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Author and Contributor to www.Spine-Health.com – July, 2015

www.Spine-Health.com/author/john-h-shim-md-facs

Chief of Surgery, Mease Countryside and Mease Dunedin Hospitals, Safety Harbor and Dunedin, Florida. 2014-2016.

Orthopaedic Section Chief Mease Countryside Hospital; Safety Harbor, Florida Mease Dunedin Hospital; Dunedin, Florida.2008-2013

Board Member Morton Plant Mease Research Council

Co-Director of Mease Neuro-Ortho Spine Center Mease Dunedin Hospital; Dunedin, Florida.

One of “6 Spine Physicians Ranked #1 on Google” – December 2016

Top Ten Most Liked Spine Surgeons on the Internet – July 2016

2016 Spine Surgeons to Know list – January 2016

2014 Spine Specialists to know list – September 2014

One of Ten Leaders of Certified Spine Programs – December 2011

 

The Best Orthopedics in Tampa

The information provided on this website does not provide or should be considered medical advice. It is not a substitute for diagnosis or treatment of any condition. The information provided is for informational purposes only. You should not rely solely on the information provided on this website in making a decision to pursue a specific treatment or advice. You should consult directly with a professional healthcare provider.

As a condition of using the information on this website, ShimSpine and its physicians are not responsible for any advice, diagnosis, treatment or outcome you may obtain.

ShimSpine.com is completely self-funded. No outside funds are accepted or used. This website does not utilize paid advertising as a source of revenue.
Outpatient Spine Surgery Considerations. www.Spine-Health.com. January 2016.

What is Spinal Stenosis? www.Spine-Health.com. October 2015.

Surgeon insights on the Changing Landscape of Orthopedic Care. OrthopedicToday. June 2014

Chapter 33: Interspinous Spacers. Shim JH, Mazza JS, Kim DH Published in Minimally Invasive Percutaneous Spinal Techniques. Elsevier Health Sciences, Philadelphia, Pennsylvania. (Published 2011)

Chapter 35: Minimally Invasive Percutaneous Lumbar Fusion Technique.Shim JH, Mazza JS, Kim DH Published in Minimally Invasive Percutaneous Spinal Techniques. Elsevier Health Sciences, Philadelphia, Pennsylvania. (Published 2011)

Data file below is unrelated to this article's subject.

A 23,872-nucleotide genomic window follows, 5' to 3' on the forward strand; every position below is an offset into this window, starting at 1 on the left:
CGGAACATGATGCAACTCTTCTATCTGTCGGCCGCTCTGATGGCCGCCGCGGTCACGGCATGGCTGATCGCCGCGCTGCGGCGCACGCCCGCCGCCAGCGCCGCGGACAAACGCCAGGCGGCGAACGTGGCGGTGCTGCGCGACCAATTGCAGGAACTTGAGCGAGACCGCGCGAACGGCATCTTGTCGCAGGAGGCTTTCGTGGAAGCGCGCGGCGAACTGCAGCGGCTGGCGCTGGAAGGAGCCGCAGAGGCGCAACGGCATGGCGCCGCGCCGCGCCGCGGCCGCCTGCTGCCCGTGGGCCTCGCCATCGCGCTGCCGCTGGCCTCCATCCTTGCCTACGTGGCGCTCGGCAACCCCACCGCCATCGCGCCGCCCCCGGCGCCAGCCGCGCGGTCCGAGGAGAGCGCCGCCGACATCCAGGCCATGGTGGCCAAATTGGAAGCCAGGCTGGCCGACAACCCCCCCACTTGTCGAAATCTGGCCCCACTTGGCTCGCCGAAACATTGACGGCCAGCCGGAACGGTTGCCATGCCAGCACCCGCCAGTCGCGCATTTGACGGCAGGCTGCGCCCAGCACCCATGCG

March 2010 Minimally Invasive Transforaminal Lumbar Interbody Fusion American Academy of Orthopaedic Surgeons Annual Meeting New Orleans, Louisiana February 2010

February 2010 A Review of Dynamic Stabilization in the Lumbar Spine Selby Spine Symposium; Park City, Utah

November 2009 Lumbar Spinal Stenosis Community Based Lecture; Tampa, Florida

September 2009 Instructor/Proctor Minimally Invasive Lumbar Cadaver Lab; Tampa, Florida

February 2009 New Spinal Technology: Cervical Disc Replacement and Interspinous Spacers. Selby Spine Symposium; Park City, Utah

February 2008 The Degenerative Spine: The Role of Dynamic Lumbar Stablization and Interspinous Spacers Selby Spine Symposium; Park City, Utah

October 2008 Emerging Technology and Techniques in Spinal Surgery Orthopaedics in the 21st Century Symposium; Morton Plant Mease Healthcare; Largo, Florida

September 2007 Emerging Technology in Spinal Surgery Orthopaedics in the 21st Century Symposium; Morton Plant Mease Healthcare; Largo, Florida

October 2006 Emerging Technology and Techniques in Spinal Surgery Orthopaedics in the 21st Century Symposium; Morton Plant Mease Healthcare; Largo, Florida

May 2005 The Role of Kyphoplasty in the Treatment of Vertebral Compression Fractures Mease Neurosciences Symposium; Clearwater, Florida